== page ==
Podcast: PHI’s Linda Rudolph on Climate Change-Driven Health Impacts and Solutions
Climate change is a global public health crisis. To help communities prepare, public health experts are working alongside local leaders to find new and creative ways to mitigate and adapt to the adverse effects of climate change.
In this episode of Healthy Living Healthy Planet Radio, host Bernice Butler speaks with Sam Calisch with Rewiring America; Debbie Ley with the Energy and Natural Resources Unit of the United Nations Economic Commission for Latin America and the Caribbean; and Dr. Linda Rudolph, program director of PHI’s Center for Climate Change and Health. Dr. Rudolph shares insights on how climate change is already creating a negative environment and health impacts—especially for our most vulnerable populations including seniors, children, pregnant women, communities of color, farmworkers and low-income communities.
Listen to the full podcast or watch the YouTube recording below to learn more about how public health leaders are working to find climate solutions that promote health and health equity.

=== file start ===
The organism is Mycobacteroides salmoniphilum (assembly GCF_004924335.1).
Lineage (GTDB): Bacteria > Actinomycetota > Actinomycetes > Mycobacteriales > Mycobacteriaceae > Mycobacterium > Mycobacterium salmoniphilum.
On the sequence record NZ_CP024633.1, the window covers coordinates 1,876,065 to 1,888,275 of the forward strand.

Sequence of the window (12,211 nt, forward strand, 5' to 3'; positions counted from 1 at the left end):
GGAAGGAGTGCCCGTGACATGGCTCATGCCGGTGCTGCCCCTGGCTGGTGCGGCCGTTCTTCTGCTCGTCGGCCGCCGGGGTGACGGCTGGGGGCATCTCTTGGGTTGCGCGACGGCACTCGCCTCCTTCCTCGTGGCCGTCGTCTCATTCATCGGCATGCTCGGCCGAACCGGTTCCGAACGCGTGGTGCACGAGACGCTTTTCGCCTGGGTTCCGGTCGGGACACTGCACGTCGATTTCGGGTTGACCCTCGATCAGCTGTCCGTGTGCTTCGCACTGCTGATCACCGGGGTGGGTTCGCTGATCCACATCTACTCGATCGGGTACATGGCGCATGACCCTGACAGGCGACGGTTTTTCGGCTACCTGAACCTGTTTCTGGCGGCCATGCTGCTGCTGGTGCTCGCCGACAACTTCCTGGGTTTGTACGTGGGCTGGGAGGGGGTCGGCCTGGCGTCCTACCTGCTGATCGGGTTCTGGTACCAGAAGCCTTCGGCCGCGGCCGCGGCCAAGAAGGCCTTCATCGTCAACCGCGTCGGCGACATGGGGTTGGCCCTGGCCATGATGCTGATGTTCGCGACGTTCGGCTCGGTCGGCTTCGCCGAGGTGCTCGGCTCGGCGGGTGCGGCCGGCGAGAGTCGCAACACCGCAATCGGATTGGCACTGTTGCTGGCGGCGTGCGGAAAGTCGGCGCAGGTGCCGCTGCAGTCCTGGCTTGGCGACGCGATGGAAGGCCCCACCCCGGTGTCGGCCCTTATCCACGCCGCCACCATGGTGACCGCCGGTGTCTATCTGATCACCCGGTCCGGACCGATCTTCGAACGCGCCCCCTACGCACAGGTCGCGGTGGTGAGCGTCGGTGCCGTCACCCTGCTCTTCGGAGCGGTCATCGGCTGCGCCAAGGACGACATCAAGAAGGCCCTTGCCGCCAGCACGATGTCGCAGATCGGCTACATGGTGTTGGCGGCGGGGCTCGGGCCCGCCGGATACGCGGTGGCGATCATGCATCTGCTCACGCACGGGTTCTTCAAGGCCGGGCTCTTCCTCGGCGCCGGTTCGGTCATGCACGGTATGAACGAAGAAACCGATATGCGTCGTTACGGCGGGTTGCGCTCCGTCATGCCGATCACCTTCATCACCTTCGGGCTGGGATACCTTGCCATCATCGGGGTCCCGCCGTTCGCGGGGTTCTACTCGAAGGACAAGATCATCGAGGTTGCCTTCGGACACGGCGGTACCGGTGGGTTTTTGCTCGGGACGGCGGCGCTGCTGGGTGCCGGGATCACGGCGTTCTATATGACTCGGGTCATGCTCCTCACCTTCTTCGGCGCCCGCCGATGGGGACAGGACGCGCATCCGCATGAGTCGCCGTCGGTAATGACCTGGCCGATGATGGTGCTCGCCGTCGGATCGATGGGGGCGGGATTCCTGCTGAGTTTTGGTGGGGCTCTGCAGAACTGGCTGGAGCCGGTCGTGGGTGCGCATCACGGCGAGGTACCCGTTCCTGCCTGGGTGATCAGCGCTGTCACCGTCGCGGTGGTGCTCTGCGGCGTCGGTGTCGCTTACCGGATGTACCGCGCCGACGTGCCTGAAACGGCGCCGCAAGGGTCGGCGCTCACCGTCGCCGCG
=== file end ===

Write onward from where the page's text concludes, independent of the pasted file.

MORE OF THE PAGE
Doctors and public health leaders across the country are advocating for the policies that we know are going to make a difference for our health and for the climate and that's at a local level and a state level and at a federal level… trying to make sure that our climate solutions are also the solutions that promote health and health equity.Linda Rudolph, MD, MPH
Program Director, PHI’s Center for Climate Change and Health
Climate change really is a health emergency… we're seeing heat illness and deaths from extreme heat, lung and park impacts from wildfire smoke, increases in vectorborne diseases, like Lyme disease or West Nile virus, injuries and displacement from people's homes from extreme storms and flooding, more challenges with access to clean drinking water, failing crops that are making food prices rise and we're seeing more and more people, especially young people who are experiencing mental health impacts like anxiety and depression because of concerns about climate change and the future. We're seeing these effects, especially in our most vulnerable populations, seniors, children, pregnant people, communities of color and low-income communities.Linda Rudolph, MD, MPH, program director of PHI’s Center for Climate Change and Health
Originally published by Healthy Living Healthy Planet